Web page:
Praises Pakistan's SDP achievement efforts but says they're not enough
UN Secretary General Antonio Guterres praised Pakistan’s efforts to achieve the Sustainable Development Goals but said we are in the battle for our lives.
But this is a battle that can be won, he said during a climate change conference in Islamabad.
The SDPs are interlinked to end poverty and build kinds of societies that we’ll be proud to pass down to future generations, he said. They cover a spectrum of human progress–poverty, inequality, hunger, health, quality of education, decent work, a just economy, gender equality and environment.
Every nation and community must work towards the SDPs, he said. No country can say it doesn’t have inequality, face climate change effects or poverty, Guterres said.
“Today’s challenges to sustainable development and human progress do not respect borders. They are not confined to individual nations,” he said.
He said there is a demand for collaborative ventures and a need to cooperate across borders.
Pakistan embraced the SDPs from the start, he said. In 2016, Pakistan was one of the first nations to integrate SDPs into its national agenda and recognised it as its national goals, said Guterres. Poverty reduction is at the heart of Pakistan’s efforts, he said.
He praised Pakistan’s Ehsaas and Kamyab Jawan programmes. Stunting is down, malnutrition is down, neonatal mortality has been brought down thanks to the work of Lady Health Workers and we are encouraged by the government’s commitment to universal health coverage, he said.
“But globally and in Pakistan, the pace of change is not yet fast enough.” He counted Pakistan’s major challenges as polio, HIV, environmental degradation,providing education, skills and jobs for all in one of the youngest countries in the world. And the rest of the world is facing similar problems.
He said globally, we are off track. There is gender inequality in many fields, denying women and girls opportunities across the world, he said, adding that migrants and people with disabilities are also at threat of being left behind.
Our collective efforts are not enough to achieve the SDPs by 2030, he said, adding that according to some estimates, we may be only half-way there by the deadline.
“That is why we have called this the ‘Decade of Action’,” he said, calling for the urgent need to step up action.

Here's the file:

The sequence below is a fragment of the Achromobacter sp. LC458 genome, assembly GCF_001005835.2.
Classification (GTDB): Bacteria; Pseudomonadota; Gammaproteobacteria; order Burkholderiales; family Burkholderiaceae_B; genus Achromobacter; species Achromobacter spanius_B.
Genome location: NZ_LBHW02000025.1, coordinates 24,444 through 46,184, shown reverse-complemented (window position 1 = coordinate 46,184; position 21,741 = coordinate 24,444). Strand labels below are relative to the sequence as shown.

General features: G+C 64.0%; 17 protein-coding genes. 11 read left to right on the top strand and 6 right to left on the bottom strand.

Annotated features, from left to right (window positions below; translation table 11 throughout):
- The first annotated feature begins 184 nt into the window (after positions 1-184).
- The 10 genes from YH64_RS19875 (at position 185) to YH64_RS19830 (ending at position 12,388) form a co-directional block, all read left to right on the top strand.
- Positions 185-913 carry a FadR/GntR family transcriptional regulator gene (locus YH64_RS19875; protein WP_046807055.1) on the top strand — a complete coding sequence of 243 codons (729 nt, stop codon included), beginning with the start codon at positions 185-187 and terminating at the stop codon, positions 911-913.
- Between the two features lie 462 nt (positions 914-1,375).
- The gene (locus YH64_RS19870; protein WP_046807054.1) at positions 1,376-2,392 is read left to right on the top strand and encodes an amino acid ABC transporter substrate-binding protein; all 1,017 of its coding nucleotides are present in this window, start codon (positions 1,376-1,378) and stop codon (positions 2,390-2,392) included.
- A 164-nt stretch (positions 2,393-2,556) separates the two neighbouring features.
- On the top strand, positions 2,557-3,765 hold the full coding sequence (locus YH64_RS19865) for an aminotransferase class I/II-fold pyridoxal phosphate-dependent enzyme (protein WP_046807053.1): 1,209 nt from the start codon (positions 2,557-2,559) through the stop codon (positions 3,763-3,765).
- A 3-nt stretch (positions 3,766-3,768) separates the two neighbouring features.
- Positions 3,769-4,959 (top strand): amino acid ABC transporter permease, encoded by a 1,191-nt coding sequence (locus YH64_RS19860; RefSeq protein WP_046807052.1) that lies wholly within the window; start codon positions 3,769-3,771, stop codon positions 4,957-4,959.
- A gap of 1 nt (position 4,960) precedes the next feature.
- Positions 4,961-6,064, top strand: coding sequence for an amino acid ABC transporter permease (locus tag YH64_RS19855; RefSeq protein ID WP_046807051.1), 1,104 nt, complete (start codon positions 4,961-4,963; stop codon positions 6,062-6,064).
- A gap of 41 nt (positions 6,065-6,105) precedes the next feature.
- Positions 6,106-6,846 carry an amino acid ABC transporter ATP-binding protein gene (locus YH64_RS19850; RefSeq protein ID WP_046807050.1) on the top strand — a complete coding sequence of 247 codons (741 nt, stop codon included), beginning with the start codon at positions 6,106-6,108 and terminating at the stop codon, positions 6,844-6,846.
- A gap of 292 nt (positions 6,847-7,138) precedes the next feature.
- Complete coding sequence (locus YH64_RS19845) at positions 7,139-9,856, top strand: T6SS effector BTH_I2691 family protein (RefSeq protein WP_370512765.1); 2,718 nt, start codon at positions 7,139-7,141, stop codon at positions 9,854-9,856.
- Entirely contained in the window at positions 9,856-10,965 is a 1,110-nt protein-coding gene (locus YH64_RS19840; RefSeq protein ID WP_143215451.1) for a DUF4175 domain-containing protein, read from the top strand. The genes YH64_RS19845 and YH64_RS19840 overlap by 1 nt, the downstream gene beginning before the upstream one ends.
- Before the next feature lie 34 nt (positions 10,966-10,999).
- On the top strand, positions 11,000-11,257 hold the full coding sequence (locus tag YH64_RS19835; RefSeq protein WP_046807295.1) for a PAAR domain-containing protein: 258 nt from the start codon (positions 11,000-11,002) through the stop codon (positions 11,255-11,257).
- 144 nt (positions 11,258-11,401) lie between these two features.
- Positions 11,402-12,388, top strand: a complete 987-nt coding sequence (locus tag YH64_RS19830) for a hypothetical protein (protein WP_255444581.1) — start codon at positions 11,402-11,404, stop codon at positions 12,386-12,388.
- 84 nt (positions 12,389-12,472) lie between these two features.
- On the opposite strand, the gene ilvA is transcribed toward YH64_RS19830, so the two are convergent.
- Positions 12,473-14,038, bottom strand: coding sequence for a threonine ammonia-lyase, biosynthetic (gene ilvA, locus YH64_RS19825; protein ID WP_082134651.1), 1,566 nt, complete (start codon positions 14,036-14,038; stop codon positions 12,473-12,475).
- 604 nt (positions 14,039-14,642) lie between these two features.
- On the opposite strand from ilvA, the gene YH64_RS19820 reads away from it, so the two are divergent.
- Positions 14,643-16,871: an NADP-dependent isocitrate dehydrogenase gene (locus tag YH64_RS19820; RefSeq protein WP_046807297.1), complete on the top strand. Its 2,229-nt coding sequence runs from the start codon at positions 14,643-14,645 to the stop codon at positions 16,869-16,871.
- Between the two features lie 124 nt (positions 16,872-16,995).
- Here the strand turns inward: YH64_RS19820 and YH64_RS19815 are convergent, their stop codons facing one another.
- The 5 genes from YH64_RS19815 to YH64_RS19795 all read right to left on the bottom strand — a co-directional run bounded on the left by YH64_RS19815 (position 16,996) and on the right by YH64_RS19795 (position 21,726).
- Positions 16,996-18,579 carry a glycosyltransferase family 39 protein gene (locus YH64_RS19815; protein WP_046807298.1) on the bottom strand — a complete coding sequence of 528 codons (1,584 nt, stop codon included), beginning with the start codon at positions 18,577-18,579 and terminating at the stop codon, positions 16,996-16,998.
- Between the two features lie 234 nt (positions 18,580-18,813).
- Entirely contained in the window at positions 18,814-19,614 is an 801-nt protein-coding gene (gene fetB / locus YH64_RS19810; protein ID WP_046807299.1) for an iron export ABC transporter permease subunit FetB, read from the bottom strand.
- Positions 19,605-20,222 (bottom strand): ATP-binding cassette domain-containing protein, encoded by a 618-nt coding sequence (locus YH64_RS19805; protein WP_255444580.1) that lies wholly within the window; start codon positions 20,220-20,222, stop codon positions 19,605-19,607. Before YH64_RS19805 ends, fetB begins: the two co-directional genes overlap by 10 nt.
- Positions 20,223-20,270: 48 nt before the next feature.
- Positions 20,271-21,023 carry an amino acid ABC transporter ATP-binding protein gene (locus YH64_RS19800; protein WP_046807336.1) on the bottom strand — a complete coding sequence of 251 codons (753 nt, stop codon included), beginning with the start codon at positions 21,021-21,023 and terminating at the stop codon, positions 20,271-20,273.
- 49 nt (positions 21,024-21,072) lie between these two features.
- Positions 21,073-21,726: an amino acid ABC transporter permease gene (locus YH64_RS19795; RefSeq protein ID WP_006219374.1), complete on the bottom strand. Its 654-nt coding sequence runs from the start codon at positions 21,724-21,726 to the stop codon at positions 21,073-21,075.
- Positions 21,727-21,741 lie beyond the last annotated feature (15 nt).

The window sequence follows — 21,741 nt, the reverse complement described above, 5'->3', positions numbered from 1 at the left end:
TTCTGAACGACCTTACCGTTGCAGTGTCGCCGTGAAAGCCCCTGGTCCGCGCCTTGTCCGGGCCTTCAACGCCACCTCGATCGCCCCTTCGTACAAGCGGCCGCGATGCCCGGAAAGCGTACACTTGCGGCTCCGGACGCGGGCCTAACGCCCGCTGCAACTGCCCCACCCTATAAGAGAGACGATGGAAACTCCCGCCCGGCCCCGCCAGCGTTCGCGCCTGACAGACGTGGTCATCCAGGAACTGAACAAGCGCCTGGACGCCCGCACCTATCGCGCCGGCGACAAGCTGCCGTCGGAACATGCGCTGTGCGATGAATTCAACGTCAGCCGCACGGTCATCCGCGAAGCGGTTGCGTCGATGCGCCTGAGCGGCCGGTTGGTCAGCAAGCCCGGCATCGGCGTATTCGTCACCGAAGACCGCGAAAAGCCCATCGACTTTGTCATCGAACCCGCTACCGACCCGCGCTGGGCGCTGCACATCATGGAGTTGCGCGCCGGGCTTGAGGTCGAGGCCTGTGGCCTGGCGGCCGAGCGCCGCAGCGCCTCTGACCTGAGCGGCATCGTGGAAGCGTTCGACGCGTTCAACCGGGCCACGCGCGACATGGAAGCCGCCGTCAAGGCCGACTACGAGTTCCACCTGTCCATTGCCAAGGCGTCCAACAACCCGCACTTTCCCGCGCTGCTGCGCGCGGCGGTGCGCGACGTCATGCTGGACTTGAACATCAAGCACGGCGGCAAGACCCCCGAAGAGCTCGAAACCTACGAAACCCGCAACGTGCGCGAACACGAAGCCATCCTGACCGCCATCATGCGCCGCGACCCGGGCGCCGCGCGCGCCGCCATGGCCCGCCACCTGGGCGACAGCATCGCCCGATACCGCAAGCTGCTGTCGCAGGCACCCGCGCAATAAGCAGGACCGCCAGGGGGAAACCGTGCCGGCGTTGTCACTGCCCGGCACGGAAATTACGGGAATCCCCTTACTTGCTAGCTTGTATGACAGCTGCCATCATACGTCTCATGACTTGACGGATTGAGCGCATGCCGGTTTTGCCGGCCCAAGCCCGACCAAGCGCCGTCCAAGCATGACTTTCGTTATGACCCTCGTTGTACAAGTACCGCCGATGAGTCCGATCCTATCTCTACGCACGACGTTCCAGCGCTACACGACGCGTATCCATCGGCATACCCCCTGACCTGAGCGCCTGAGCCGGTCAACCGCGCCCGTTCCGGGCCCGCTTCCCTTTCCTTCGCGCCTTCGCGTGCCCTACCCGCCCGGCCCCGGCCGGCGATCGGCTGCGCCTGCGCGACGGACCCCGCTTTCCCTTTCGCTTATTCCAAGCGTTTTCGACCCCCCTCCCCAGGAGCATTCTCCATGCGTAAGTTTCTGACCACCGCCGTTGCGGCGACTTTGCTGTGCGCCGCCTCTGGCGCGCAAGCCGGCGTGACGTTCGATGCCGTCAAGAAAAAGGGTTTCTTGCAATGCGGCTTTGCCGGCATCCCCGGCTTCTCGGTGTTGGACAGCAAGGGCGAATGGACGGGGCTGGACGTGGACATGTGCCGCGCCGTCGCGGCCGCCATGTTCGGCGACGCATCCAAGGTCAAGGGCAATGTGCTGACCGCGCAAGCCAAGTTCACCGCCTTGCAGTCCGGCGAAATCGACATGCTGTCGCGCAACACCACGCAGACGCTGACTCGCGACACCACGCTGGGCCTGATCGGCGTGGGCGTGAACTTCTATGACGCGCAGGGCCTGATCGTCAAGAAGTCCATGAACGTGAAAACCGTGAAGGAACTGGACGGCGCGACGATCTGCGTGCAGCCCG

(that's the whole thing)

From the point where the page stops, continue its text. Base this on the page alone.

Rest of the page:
Every nation, every community and every person must make a change, he said. We must create an unstoppable momentum for the goals, identify what works, and scale up solutions and investments to reach all people on the planet.
He said they need an approximate $3 trillion in financing but official development assistance is decreasing.
Developed nations must deliver on the Paris Agreement, he said, and help developing member states improve. He also said internationally, there must be a clampdown on tax evasion, money laundering and illicit funding.
“I firmly believe we can be the generation that ends poverty and hunger and conquers injustice and inequality but it is not going to be easy,” said the UN chief. We are facing multiple obstacles, such as higher geopolitical tensions and growing mistrust.
But our climate emergency is our most grave and urgent threat, he said. “We can tackle it if we can generate political will and unity we need to make a difference,” he said.
Climate disruption presents a clear and present danger worldwide, he added, noting that while Pakistan contributed little to the problem, it faces disproportionate vulnerabilities.
He said 10,000 people have been killed in Pakistan in climate-related disasters, such as the 2015 Karachi heatwave that claimed 1,200 lives.
He also pointed out the locust emergency triggered by climate change. “Global warming is leading to global swarming.”
But the biggest problem in Pakistan, he said, is water. He said Pakistan is one of the most water-stressed countries in the world and this puts its poverty alleviation and food security projects at risk.
The same problems are being faced across the world, he said, adding that no country is immune. Guterres called on leaders to act, saying momentum had stalled after the Paris Agreement.
“The planet is burning but too many decision makers continue to sizzle,” he said. At the next conference in Glasgow, governments must deliver the changes the people need and demand.
He welcomed Pakistan’s 10 Billion Tree Tsunami and Clean Green Movement. I was impressed when I heard that Islamabad has abolished plastic bags and that the move is going to be implemented everywhere, he said, adding that plastic pollution is one of the central concerns at the UN.
“We need global solidarity backed by global action,” he said. This is the battle for our lives but it can be won. “Let’s look ahead to 2030 with optimism. We have overcome challenges before and can do so again,” he said.
During the question and answer session, Guterres was asked to comment on Kashmir and said he supports dialogue between Pakistan and India. He said the UN has offered to mediate, but mediation can only come in when both parties agree.